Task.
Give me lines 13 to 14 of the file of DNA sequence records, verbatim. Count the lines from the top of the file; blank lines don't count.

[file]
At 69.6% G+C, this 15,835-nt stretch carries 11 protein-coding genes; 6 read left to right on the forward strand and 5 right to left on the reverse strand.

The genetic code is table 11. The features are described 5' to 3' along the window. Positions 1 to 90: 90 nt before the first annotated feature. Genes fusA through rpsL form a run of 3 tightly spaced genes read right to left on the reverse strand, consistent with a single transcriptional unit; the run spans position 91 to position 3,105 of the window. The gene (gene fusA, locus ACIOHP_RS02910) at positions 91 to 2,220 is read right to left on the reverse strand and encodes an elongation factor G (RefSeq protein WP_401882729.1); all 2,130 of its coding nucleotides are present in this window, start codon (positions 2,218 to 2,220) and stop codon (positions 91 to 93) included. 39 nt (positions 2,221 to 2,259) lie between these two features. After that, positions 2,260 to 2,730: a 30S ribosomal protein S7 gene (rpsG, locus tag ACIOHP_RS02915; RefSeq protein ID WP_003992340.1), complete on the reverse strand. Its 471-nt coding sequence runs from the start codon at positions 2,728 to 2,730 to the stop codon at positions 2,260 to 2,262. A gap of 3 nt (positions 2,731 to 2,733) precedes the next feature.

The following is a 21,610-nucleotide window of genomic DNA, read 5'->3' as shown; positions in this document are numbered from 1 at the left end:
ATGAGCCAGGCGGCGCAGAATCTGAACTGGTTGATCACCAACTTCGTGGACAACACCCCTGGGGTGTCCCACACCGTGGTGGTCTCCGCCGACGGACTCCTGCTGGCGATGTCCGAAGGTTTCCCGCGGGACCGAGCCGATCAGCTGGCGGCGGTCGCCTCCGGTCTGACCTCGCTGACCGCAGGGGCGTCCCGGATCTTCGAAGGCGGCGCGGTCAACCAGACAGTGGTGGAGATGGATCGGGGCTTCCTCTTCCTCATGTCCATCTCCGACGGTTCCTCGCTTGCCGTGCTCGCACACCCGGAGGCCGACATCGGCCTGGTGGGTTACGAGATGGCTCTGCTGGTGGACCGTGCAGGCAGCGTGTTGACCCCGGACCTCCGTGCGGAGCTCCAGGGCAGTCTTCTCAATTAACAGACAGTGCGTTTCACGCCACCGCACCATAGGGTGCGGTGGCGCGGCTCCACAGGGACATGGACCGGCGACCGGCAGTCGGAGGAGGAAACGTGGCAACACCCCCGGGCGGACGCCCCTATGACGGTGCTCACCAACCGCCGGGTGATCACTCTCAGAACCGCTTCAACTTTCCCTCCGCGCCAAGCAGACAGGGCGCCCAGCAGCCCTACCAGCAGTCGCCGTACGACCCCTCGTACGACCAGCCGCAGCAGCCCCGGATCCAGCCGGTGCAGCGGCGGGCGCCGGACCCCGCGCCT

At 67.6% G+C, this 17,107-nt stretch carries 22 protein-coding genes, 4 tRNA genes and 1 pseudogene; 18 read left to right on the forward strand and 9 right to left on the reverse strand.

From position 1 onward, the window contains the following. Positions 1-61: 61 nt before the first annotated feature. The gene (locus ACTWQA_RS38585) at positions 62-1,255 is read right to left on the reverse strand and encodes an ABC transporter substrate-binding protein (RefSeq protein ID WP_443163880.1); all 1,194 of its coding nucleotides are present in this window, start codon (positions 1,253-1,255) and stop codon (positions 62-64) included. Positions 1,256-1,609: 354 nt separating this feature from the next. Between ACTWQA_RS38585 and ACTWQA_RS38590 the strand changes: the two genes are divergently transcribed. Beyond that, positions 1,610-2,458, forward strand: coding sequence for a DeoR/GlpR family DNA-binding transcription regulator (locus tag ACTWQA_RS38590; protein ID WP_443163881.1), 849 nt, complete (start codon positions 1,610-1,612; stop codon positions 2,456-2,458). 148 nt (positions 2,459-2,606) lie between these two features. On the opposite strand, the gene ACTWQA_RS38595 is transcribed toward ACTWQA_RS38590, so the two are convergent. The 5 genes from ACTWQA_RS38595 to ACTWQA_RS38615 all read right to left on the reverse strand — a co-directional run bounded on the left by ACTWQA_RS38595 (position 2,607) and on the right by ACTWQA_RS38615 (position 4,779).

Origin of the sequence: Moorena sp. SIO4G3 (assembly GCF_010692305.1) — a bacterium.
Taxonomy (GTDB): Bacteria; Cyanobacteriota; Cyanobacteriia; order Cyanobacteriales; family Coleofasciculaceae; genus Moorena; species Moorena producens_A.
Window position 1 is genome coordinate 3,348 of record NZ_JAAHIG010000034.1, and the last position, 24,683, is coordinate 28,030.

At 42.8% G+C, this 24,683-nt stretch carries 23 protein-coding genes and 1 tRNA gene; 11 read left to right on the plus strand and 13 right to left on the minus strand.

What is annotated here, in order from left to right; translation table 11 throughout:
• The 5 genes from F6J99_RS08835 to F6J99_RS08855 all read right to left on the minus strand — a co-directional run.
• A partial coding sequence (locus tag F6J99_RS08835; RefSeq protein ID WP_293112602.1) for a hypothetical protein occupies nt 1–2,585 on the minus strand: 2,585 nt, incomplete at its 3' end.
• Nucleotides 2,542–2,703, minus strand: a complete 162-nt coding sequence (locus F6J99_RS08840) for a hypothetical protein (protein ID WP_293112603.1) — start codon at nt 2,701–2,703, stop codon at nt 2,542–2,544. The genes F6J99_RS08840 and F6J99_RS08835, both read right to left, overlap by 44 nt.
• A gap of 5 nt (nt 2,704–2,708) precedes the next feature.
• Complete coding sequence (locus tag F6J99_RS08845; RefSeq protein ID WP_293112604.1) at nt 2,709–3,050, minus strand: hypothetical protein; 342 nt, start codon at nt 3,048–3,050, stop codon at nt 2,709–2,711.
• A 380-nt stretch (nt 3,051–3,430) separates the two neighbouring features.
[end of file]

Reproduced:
• A partial coding sequence (locus tag F6J99_RS08835; RefSeq protein ID WP_293112602.1) for a hypothetical protein occupies nt 1–2,585 on the minus strand: 2,585 nt, incomplete at its 3' end.
• Nucleotides 2,542–2,703, minus strand: a complete 162-nt coding sequence (locus F6J99_RS08840) for a hypothetical protein (protein ID WP_293112603.1) — start codon at nt 2,701–2,703, stop codon at nt 2,542–2,544. The genes F6J99_RS08840 and F6J99_RS08835, both read right to left, overlap by 44 nt.